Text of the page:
Language Selection

English French German Italian Portuguese Spanish

Tax collects Linux for open source analytics

Filed under
Linux

Despite its strong ties to proprietary software vendors, the Australian Taxation Office has finally dipped its toes into open source by establishing a Linux-based system for information analytics.

Tax has had a Teradata warehouse for 10 years but the change program initiated by chief knowledge officer Philip Hind in November last year is a "series of activities to enhance the ATO's ability to collect and analyse data", assistant commissioner of information management John Body told Computerworld.

As a result the ATO invested in Teradata's Warehouse Miner, SAS Enterprise Miner, and hired CSIRO's principal computer scientist for enterprise data mining Dr Graham Williams who pioneered open source analytics for organizations like the Health Insurance Commission and NRMA.

Tax implemented the system in March and now has a number of open source products for analytics running on a Debian GNU/Linux stand-alone server. A spokesperson for the ATO said part of the advantage of the GNU/Linux environment is that it ships with a large collection of basic tools that interoperate, like Emacs, Vim, Perl and cvs.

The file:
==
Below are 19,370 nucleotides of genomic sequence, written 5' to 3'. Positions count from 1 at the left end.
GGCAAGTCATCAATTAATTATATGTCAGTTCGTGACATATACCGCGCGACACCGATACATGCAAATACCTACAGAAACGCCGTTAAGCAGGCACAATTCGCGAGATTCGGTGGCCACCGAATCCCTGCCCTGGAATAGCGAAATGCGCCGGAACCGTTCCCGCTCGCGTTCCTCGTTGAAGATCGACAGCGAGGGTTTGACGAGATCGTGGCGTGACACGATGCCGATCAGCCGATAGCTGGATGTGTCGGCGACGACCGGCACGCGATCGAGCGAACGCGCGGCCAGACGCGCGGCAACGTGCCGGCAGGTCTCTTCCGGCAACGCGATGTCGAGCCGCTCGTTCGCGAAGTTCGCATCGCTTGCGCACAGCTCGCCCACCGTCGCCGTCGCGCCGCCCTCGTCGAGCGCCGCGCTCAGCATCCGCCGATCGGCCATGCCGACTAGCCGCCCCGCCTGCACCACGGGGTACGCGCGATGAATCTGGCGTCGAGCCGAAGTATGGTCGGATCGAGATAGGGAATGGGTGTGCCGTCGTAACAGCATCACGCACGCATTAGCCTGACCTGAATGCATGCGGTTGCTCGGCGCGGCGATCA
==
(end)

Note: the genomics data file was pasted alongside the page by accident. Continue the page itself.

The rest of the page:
Full Story.

More in Tux Machines

Solus Goes Flatpak for Better, Reliable Distribution of Third-Party Applications

In an unexpected turn of events, Ikey Doherty, the founder and lead developer of the Solus Project announced a few moments ago that he's adopting the well-known Flatpak application sandboxing and distribution framework for the Solus operating system. Read more

Latest LibreELEC 8.0 Beta Updates Linux Kernel Support Patches for Raspberry Pi

A new development release of the LibreELEC open-source operating system for Raspberry Pi and similar embedded devices has been unveiled recently, versioned 7.95.1 Beta. LibreELEC lets you transform a Raspberry Pi into a HTPC. Read more

Why Linux Installers Need to Add Security Features

Twelve years ago, Linux distributions were struggling to make installation simple. Led by Ubuntu and Fedora, they long ago achieved that goal. Now, with the growing concerns over security, they need to reverse directions slightly, and make basic security options prominently available in their installers rather than options that users can add manually later. At the best of times, of course, convincing users to come anywhere near security features is difficult. Too many users are reluctant even to add features as simple as unprivileged user accounts or passwords, apparently preferring the convenience of the moment to reducing the risk of an intrusion that will require reinstallation, or a consultation with a computer expert at eighty dollars an hour. Read more

Linus Torvalds Announces Subsurface 4.6 Open-Source Dive Log and Planning App

Linus Torvalds not only works on the Linux kernel, but he's also part of the development team behind the open-source dive log and dive planning application most of you out there know as Subsurface. Read more